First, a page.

Beadle & Grimm’s, purveyor of the finest and most esoteric licensed merchandise for Dungeons & Dragons and Critical Role, is branching out. The company co-founded by actor Matthew Lillard has a new line of items to support Pathfinder’s Absalom: City of Lost Omens. It’s also taking a big swing with a lavish assortment of kits for Magic: The Gathering. But while I’ve sung the company’s praises in the past, this new batch of products is definitely a mixed bag.
Let’s start with the best of the batch: Pathfinder Character Chronicles. These $40 hardcover books are customized for each of the game’s core classes, and contain everything you need to manage your player character from level one upward. There is a character sheet up front — up to 25 pages long for some classes — that gives you more than enough room for all of your skills, feats, spells, and more. These books also include all of the rules from the Pathfinder Core Rulebook and the Pathfinder Advanced Player’s Guide that apply to a given class: spells, feats, even some extra stuff that Beadle & Grimm’s made up on its own. Add in original art and a pull-out dry-erase board so you’re not making nasty erasures all over the place during play, and it’s chef’s kiss perfect in my opinion. There are even a few ribbon bookmarks to keep your place, and they’re perfectly made and reasonably priced. I want them for Starfinder, D&D, Cyberpunk Red, Twilight: 2000 ... everything. Make them now, please.
Next up, we’ve got Absalom: City of Lost Omens Gold Edition, a weighty campaign-in-a-box that includes all of the content from the Paizo-published campaign book. This is the same sort of treatment that Beadle & Grimm’s has given to Wizards of the Coast’s campaigns in the past, including Baldur’s Gate: Descent Into Avernus, Curse of Strahd, The Wild Beyond the Witchlight, Tal’Doeri Campaign Setting Reborn, and more.
This Gold Edition format hits a sweet spot right between Beadle & Grimm’s over-the-top Platinum Editions and Paizo’s core book itself. For game masters (GMs), the entire campaign is broken up into smaller pamphlets that make prepping and playing at the table a breeze. There’s a custom GM screen, along with NPC and location cards that make it easy to share art with players at the table, in-world handouts to pass across, and an assortment of pins, coasters, coins, and other ephemera to bring the setting to life. It’s another outstanding package, albeit with a premium price tag — $349.99. But as I’ve said before, having run a lot of campaigns, some that take a few years to muddle through, I can say it’s a real joy to have this kind of support at the table. This set will make your life as a GM easier, and your players will love it. The Gold Edition also comes with some of the most vibrant and interesting large-scale battle maps that I’ve seen in any Beadle & Grimm’s product to date. They even throw in a code to unlock the entire campaign digitally, which is a welcome addition for quick reference alone.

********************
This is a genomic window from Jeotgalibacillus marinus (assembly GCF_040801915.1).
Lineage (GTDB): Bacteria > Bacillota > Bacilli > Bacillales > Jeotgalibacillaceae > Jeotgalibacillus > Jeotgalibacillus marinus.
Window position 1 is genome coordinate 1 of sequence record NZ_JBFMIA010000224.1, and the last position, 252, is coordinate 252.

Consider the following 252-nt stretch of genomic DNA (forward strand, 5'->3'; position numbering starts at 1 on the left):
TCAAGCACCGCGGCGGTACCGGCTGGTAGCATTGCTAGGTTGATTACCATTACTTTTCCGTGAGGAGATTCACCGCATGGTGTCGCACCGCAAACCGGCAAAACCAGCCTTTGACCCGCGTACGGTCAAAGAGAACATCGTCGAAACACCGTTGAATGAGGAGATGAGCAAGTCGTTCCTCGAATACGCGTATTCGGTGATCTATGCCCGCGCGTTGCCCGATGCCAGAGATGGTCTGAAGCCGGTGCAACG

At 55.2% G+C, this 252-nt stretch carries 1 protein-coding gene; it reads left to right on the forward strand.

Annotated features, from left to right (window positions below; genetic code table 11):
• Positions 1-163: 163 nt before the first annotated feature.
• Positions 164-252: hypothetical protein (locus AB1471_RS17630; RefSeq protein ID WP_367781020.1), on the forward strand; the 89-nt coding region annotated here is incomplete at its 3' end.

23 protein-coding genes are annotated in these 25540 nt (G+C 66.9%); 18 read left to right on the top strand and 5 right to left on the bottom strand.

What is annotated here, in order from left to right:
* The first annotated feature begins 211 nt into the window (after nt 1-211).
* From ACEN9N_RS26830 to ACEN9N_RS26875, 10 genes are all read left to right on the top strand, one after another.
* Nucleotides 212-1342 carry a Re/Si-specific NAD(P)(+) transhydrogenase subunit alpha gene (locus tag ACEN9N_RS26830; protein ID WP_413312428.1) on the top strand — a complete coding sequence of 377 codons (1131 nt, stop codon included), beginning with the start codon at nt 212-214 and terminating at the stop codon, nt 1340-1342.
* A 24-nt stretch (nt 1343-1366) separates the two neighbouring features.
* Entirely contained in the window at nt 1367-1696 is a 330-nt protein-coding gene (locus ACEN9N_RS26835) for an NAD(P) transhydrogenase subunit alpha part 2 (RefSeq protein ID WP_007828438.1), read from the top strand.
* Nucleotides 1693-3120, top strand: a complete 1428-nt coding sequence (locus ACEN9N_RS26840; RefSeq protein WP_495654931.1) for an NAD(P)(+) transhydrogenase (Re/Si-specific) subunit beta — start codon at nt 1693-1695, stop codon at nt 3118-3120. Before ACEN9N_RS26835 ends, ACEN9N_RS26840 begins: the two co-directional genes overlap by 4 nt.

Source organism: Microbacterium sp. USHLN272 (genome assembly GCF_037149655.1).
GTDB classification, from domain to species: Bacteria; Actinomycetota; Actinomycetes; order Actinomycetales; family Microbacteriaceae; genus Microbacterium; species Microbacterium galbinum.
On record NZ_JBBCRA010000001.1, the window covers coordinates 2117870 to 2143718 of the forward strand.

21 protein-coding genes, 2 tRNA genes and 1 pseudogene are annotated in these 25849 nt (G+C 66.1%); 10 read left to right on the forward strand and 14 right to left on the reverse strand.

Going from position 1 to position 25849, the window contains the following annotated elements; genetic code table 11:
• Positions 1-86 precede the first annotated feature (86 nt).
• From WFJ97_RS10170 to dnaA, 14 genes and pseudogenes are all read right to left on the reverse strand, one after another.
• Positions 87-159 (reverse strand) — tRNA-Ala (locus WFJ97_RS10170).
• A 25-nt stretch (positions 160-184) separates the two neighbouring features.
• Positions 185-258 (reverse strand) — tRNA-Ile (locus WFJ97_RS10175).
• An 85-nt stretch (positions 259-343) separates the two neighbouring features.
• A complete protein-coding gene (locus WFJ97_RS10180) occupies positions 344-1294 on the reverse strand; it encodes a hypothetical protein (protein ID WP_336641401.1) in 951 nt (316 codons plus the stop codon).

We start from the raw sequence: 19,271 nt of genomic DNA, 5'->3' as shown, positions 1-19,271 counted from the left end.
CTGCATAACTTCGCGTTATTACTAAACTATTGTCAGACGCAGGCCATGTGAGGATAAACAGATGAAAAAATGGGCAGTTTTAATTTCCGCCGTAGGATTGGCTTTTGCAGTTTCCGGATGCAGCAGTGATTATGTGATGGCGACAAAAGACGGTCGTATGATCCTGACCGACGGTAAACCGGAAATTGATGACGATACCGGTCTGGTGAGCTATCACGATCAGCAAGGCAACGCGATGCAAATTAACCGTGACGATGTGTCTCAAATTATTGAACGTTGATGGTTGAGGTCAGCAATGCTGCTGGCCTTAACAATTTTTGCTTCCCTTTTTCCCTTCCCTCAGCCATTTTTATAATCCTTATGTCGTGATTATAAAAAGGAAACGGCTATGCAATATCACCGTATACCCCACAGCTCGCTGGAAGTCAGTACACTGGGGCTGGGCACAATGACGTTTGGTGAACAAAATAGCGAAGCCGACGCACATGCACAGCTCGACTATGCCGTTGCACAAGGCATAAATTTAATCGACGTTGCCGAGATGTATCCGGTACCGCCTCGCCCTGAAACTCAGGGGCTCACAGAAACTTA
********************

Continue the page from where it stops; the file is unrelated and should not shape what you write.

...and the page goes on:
My only gripe here are the maps, which are redundant in the extreme. There’s a large map of the entire city of Absalom, an even larger two-part map that’s something like four feet across, and a portfolio of over a dozen 8.5-by-11-inch maps of each of the city’s districts. That means you have three copies of the same city map printed at different scales. Making matters worse, the city map itself isn’t all that interesting. It’s such a large urban center that it may as well be a texture when seen from above. Here, however, I think it’s more an issue with the source material, which may have simply left Beadle & Grimm’s without any more interesting cartography to riff on.
Finally, my least favorite line out of this latest batch of products are the items that support Magic: The Gathering’s newest set of cards, Kamigawa Neon Dynasty. I simply can’t recommend the $499 Kamigawa Platinum set. Some of the big ticket items — the deck boxes, the backpack, and the art card folio — feel cheap, like swag you’d pick up at a fan convention. Some of the add-ons, like the art-inspired life counter and the demon mask necklace, are just obnoxious. The biggest disappointment is the sword-adorned card vault, which is difficult to open and won’t lay completely flat on the table. It’s also got these big lids that are easy to catch your hand on if you leave them open.
On the other hand, the $199 Kamigawa Silver includes the best stuff from this line. The LED playmat is a delight, and while it’s a bit thin for my liking, it’s quite the conversation piece. It runs off USB power, including cell phone battery packs. The metal counters are also pretty slick, and have a great heft in the hand. Collectors will likely want to avoid slamming them down on their most expensive cards, however. Add in 100 card sleeves, a handy game log, and a world map, and you’ve got some decent value for your money.
The trouble is that Beadle & Grimm’s originally wanted this Kamigawa line to start shipping in February — around the same time that Kamigawa: Neon Dynasty was released in print to the public. Magic’s next set, Streets of New Capenna, drops on Friday, and the Kamigawa line is still showing as a pre-order on the Beadle & Grimm’s website. The global logistics pipeline is shot right now, I know that. But this isn’t the first time that the company has been late on its shipping estimations, either. If it plans to keep up with the breakneck pace of new releases that Magic is known for, Beadle & Grimm’s is going to have to get a lot better at logistics to keep hungry fans sated.
Everything on the Beadle & Grimm’s website for the Pathfinder franchise is 10% off through April.
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